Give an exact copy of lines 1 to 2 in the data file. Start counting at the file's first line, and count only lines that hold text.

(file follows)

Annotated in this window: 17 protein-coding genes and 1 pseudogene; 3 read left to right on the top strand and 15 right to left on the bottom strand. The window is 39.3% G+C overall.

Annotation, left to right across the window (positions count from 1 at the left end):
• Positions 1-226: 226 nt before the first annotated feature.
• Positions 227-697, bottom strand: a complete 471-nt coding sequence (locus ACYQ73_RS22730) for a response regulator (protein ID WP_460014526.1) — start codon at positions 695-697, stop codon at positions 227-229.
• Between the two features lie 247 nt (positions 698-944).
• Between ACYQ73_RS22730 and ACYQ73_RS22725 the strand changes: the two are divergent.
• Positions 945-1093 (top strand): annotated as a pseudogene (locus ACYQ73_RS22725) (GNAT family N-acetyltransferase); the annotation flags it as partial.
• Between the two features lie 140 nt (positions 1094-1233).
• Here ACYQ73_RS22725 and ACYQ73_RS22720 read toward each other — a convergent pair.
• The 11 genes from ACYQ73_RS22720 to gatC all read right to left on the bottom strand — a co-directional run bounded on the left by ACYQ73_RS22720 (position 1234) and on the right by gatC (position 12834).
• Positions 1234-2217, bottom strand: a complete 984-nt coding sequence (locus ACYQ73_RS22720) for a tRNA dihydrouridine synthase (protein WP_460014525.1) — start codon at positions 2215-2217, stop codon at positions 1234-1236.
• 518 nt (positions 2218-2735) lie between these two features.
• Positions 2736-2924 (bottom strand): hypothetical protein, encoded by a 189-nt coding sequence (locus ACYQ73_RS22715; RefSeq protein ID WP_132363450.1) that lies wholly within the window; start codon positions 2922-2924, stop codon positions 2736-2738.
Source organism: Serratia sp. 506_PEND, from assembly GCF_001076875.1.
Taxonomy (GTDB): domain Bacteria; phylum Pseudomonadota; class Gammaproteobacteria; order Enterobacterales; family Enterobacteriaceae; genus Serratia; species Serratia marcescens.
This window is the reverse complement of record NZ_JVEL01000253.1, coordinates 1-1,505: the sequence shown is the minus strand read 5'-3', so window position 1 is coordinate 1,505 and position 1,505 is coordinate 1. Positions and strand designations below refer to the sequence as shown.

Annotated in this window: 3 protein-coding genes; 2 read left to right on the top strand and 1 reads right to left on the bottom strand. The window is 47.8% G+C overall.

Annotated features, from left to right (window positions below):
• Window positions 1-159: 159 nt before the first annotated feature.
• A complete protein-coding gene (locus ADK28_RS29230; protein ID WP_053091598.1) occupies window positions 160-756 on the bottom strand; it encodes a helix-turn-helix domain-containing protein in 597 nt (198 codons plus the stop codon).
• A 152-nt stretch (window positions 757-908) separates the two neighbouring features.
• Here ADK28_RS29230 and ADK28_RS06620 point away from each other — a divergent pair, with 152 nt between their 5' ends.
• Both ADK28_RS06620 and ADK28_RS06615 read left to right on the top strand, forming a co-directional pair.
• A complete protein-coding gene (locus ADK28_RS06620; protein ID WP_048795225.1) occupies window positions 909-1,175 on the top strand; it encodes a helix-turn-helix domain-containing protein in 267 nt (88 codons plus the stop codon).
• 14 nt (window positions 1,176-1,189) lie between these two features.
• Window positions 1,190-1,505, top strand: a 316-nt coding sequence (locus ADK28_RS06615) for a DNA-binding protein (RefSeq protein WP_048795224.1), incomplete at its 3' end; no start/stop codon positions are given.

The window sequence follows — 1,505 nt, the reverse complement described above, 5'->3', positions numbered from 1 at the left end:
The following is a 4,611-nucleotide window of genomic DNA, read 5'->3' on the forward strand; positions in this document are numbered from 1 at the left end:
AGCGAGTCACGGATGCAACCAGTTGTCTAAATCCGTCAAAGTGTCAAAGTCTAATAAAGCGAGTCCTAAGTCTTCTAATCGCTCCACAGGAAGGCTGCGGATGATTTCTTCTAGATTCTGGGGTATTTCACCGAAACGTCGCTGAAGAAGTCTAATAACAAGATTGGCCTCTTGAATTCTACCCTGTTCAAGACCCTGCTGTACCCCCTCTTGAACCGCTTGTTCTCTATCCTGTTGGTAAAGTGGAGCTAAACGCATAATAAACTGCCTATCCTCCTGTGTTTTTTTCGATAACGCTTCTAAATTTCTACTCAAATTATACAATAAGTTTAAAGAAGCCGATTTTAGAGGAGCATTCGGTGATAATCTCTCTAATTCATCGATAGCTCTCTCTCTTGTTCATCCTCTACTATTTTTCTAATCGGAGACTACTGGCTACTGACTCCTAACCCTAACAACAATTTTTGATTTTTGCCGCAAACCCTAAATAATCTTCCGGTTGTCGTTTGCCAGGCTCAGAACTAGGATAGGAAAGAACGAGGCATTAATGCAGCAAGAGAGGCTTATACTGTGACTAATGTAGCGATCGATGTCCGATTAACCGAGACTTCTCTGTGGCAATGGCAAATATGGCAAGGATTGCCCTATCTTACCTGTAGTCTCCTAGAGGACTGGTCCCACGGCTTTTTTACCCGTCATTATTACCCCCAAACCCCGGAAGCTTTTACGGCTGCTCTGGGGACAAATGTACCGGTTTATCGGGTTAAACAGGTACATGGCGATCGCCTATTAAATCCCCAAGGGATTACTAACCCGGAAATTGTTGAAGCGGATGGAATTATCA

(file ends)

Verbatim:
Annotated in this window: 17 protein-coding genes and 1 pseudogene; 3 read left to right on the top strand and 15 right to left on the bottom strand. The window is 39.3% G+C overall.

Annotation, left to right across the window (positions count from 1 at the left end):